Social Class Issues in Child Health

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Lynch & Kaplan (1997) defined children health as the extent to which children are enabled or are able to undergo development and realization of their potential, satisfy their needs, and capacity build themselves for them to successfully interact with the social, physical and biological environments. Furthermore, the health of children encompasses social, emotional, mental and physical wellbeing of children. The health disparities between populations or groups are called health inequalities (Argyle 1994). By getting to understand how economic, social and environmental conditions affect our behavior and our lifestyles, and in turn understanding how they affect our health, we can try to find out means of reducing the inequalities in health, as well as improving the well being and health of the overall population. Inequality in health care provision is a major influence on the children’s health. The paper will give a discussion on psychiatric disorders as a health issue, and further discuss on how inequality in provision may affect on the child and family wellbeing.

Health inequalities

According to Freeman & Stansfeld (2008), economic distress has large effects on indicators of health. Various explanations have been proposed to explain the health inequalities. The explanations can be classified into four categories; theory of social or natural selection, artifacts explanations, behavioral and cultural explanations and structuralism or materialist explanations.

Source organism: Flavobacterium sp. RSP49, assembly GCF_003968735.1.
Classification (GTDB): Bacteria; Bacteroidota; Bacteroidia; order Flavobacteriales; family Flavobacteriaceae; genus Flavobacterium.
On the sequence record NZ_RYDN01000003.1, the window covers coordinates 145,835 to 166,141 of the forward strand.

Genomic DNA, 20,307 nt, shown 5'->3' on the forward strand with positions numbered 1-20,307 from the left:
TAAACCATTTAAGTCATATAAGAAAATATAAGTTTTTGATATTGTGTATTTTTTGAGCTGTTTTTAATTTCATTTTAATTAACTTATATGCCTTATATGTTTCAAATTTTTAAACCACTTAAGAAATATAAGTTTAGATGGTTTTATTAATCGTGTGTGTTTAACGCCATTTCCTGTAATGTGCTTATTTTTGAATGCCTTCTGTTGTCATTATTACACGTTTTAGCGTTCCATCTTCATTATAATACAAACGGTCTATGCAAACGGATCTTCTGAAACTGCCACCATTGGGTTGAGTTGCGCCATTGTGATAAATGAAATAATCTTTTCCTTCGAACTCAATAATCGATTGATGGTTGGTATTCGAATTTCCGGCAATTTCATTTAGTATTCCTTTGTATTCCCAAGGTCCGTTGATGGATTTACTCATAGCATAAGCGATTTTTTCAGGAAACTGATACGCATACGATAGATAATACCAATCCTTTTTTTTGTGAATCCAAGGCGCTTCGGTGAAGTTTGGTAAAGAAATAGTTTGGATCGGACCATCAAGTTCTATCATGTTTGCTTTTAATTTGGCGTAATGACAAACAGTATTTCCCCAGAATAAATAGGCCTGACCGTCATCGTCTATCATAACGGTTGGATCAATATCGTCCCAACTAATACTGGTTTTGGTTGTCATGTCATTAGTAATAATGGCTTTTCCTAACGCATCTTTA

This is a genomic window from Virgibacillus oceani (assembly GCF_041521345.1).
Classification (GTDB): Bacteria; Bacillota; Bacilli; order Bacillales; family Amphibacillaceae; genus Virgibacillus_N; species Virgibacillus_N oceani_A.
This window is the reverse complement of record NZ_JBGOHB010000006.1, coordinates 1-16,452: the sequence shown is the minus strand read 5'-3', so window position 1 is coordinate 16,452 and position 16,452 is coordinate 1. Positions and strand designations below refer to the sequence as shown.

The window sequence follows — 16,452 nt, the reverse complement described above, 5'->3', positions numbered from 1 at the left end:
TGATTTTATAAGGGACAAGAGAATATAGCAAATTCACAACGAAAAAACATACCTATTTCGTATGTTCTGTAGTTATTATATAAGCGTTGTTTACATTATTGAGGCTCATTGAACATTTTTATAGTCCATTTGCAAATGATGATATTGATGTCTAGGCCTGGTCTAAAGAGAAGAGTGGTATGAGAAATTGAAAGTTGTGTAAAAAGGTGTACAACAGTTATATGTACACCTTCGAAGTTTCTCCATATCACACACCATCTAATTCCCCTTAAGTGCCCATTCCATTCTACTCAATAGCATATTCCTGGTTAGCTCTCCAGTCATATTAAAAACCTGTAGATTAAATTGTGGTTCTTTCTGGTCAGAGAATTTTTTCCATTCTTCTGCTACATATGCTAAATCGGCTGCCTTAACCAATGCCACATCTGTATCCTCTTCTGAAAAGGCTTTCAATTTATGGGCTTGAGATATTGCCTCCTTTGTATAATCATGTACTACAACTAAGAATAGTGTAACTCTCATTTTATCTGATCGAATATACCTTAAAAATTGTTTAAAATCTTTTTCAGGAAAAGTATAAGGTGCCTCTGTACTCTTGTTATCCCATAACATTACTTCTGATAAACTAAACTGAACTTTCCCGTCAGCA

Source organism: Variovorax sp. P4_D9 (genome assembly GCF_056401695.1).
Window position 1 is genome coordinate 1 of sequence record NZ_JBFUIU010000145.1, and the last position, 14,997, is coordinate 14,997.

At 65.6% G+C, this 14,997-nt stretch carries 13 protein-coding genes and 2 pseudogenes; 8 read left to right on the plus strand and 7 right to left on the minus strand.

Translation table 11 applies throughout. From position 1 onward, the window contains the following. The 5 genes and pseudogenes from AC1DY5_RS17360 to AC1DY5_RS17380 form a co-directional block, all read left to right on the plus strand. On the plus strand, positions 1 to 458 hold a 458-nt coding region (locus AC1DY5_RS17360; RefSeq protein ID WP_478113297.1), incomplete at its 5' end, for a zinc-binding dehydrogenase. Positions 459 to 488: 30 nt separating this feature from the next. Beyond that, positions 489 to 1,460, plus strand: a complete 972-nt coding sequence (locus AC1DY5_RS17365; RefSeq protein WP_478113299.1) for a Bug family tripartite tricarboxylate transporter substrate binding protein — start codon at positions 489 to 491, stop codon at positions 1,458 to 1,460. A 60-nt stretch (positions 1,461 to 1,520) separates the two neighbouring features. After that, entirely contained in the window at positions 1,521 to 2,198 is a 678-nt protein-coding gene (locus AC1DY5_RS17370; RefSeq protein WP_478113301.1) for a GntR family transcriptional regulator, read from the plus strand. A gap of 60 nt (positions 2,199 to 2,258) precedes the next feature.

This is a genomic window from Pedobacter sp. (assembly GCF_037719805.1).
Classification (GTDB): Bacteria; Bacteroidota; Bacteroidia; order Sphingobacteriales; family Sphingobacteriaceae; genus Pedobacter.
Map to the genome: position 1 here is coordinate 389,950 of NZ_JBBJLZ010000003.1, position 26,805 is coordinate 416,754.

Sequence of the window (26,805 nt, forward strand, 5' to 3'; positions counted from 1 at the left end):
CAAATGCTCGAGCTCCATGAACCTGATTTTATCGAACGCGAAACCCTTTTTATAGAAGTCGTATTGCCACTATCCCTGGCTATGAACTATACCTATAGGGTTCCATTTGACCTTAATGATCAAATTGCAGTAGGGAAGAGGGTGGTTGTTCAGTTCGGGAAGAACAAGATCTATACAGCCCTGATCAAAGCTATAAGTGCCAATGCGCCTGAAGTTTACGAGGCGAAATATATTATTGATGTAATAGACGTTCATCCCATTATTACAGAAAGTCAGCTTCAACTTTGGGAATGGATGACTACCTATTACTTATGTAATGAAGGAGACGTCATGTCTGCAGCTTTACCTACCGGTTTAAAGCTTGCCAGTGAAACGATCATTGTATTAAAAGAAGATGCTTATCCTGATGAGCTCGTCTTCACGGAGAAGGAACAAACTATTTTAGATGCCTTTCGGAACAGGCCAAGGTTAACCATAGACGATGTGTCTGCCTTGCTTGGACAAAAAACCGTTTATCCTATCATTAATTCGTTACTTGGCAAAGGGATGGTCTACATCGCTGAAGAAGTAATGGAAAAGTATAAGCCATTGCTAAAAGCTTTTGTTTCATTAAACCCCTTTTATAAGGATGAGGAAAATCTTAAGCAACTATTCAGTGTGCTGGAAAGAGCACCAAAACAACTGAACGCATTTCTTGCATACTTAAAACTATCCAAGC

Great Britain (2003) pointed out that the artifacts theory gives a suggestion that both health and class are artificial variable, and the existing relationship between them itself may be an artifact. The belief is that failure to reduce the difference between them, has been due to counterbalancing by the reduction in the size of the socio-economic groups themselves.

On the other hand Duncan & Brooks-Gunn (1997) suggested that the theory of social or natural selection gives a relegation to the occupational class to the dependent variable status, and health gets the greater causal significance degree. This explanation according to Duncan & Brooks-Gunn (1997) suggested that the social class one has the lowest premature mortality rate, because it consists of most robust and strongest women and men in the society, and social class five contains the weakest people. The explanation portrays the idea that poor health is associated with low economic reward of low social worth. However, all these factors do not result in high mortality.

The structuralists and the materialist explanations put more emphasis on economic role and the socio-structural associated factors in the health distribution. Meltzer (2000) observed that it is difficult to explain the premature mortality prevalent in lower socio- economic groups to subsistence poverty. Social class and the associated characteristics that belong to that class have implications of health. Because poverty is a concept that is relative, people categorized under low economic class may be disadvantage relatively in relation to the accident or illness risk, or to the factors that does promotion of healthy lifestyle.